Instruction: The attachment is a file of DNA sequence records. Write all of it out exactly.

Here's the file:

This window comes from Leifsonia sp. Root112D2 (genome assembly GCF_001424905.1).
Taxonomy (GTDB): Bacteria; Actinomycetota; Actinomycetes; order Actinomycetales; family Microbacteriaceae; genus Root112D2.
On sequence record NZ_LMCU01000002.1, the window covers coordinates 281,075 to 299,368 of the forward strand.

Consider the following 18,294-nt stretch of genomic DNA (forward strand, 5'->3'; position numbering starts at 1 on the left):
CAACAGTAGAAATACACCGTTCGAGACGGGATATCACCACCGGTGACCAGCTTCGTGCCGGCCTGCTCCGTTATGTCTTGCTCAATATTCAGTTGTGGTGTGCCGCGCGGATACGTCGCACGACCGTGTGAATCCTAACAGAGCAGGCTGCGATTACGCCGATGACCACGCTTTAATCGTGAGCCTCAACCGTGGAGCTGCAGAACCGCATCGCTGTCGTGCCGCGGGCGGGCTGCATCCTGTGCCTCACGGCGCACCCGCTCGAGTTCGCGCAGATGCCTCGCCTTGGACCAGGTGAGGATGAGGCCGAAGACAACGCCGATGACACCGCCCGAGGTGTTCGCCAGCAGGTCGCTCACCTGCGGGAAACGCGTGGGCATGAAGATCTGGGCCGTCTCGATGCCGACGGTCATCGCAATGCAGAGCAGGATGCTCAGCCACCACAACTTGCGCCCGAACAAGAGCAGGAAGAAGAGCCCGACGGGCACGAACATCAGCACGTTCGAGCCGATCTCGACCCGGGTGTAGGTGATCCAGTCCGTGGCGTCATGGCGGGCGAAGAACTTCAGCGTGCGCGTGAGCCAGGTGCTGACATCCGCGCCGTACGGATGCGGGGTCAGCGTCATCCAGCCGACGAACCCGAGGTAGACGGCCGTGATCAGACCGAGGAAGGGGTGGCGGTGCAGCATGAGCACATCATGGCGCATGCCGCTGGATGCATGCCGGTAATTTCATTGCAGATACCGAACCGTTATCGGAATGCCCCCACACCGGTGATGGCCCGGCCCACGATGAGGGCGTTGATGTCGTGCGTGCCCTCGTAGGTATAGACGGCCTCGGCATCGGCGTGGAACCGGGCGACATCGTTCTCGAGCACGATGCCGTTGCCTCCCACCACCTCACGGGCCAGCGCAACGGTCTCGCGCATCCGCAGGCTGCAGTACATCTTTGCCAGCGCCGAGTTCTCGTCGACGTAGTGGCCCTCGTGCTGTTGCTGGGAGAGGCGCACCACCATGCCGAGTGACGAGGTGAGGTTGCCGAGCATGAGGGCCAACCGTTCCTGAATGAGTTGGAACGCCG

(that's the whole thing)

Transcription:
This window comes from Leifsonia sp. Root112D2 (genome assembly GCF_001424905.1).
Taxonomy (GTDB): Bacteria; Actinomycetota; Actinomycetes; order Actinomycetales; family Microbacteriaceae; genus Root112D2.
On sequence record NZ_LMCU01000002.1, the window covers coordinates 281,075 to 299,368 of the forward strand.

Consider the following 18,294-nt stretch of genomic DNA (forward strand, 5'->3'; position numbering starts at 1 on the left):
CAACAGTAGAAATACACCGTTCGAGACGGGATATCACCACCGGTGACCAGCTTCGTGCCGGCCTGCTCCGTTATGTCTTGCTCAATATTCAGTTGTGGTGTGCCGCGCGGATACGTCGCACGACCGTGTGAATCCTAACAGAGCAGGCTGCGATTACGCCGATGACCACGCTTTAATCGTGAGCCTCAACCGTGGAGCTGCAGAACCGCATCGCTGTCGTGCCGCGGGCGGGCTGCATCCTGTGCCTCACGGCGCACCCGCTCGAGTTCGCGCAGATGCCTCGCCTTGGACCAGGTGAGGATGAGGCCGAAGACAACGCCGATGACACCGCCCGAGGTGTTCGCCAGCAGGTCGCTCACCTGCGGGAAACGCGTGGGCATGAAGATCTGGGCCGTCTCGATGCCGACGGTCATCGCAATGCAGAGCAGGATGCTCAGCCACCACAACTTGCGCCCGAACAAGAGCAGGAAGAAGAGCCCGACGGGCACGAACATCAGCACGTTCGAGCCGATCTCGACCCGGGTGTAGGTGATCCAGTCCGTGGCGTCATGGCGGGCGAAGAACTTCAGCGTGCGCGTGAGCCAGGTGCTGACATCCGCGCCGTACGGATGCGGGGTCAGCGTCATCCAGCCGACGAACCCGAGGTAGACGGCCGTGATCAGACCGAGGAAGGGGTGGCGGTGCAGCATGAGCACATCATGGCGCATGCCGCTGGATGCATGCCGGTAATTTCATTGCAGATACCGAACCGTTATCGGAATGCCCCCACACCGGTGATGGCCCGGCCCACGATGAGGGCGTTGATGTCGTGCGTGCCCTCGTAGGTATAGACGGCCTCGGCATCGGCGTGGAACCGGGCGACATCGTTCTCGAGCACGATGCCGTTGCCTCCCACCACCTCACGGGCCAGCGCAACGGTCTCGCGCATCCGCAGGCTGCAGTACATCTTTGCCAGCGCCGAGTTCTCGTCGACGTAGTGGCCCTCGTGCTGTTGCTGGGAGAGGCGCACCACCATGCCGAGTGACGAGGTGAGGTTGCCGAGCATGAGGGCCAACCGTTCCTGAATGAGTTGGAACGCCG